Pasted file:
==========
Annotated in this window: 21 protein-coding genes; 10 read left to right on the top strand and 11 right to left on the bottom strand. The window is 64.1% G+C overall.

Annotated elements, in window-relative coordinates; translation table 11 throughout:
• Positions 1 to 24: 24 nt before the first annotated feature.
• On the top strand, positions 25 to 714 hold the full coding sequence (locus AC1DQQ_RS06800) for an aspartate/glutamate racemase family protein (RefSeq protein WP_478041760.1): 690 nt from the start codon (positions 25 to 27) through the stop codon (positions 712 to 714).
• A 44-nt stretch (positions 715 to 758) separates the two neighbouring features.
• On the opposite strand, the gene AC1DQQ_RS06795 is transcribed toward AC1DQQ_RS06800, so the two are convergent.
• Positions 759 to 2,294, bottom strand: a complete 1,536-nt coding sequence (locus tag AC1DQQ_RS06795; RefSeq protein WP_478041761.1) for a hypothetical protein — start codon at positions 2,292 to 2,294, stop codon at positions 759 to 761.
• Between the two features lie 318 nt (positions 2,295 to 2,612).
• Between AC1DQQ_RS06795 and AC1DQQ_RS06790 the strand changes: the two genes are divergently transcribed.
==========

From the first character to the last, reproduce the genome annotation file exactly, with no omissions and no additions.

Annotated in this window: 21 protein-coding genes; 10 read left to right on the top strand and 11 right to left on the bottom strand. The window is 64.1% G+C overall.

Annotated elements, in window-relative coordinates; translation table 11 throughout:
• Positions 1 to 24: 24 nt before the first annotated feature.
• On the top strand, positions 25 to 714 hold the full coding sequence (locus AC1DQQ_RS06800) for an aspartate/glutamate racemase family protein (RefSeq protein WP_478041760.1): 690 nt from the start codon (positions 25 to 27) through the stop codon (positions 712 to 714).
• A 44-nt stretch (positions 715 to 758) separates the two neighbouring features.
• On the opposite strand, the gene AC1DQQ_RS06795 is transcribed toward AC1DQQ_RS06800, so the two are convergent.
• Positions 759 to 2,294, bottom strand: a complete 1,536-nt coding sequence (locus tag AC1DQQ_RS06795; RefSeq protein WP_478041761.1) for a hypothetical protein — start codon at positions 2,292 to 2,294, stop codon at positions 759 to 761.
• Between the two features lie 318 nt (positions 2,295 to 2,612).
• Between AC1DQQ_RS06795 and AC1DQQ_RS06790 the strand changes: the two genes are divergently transcribed.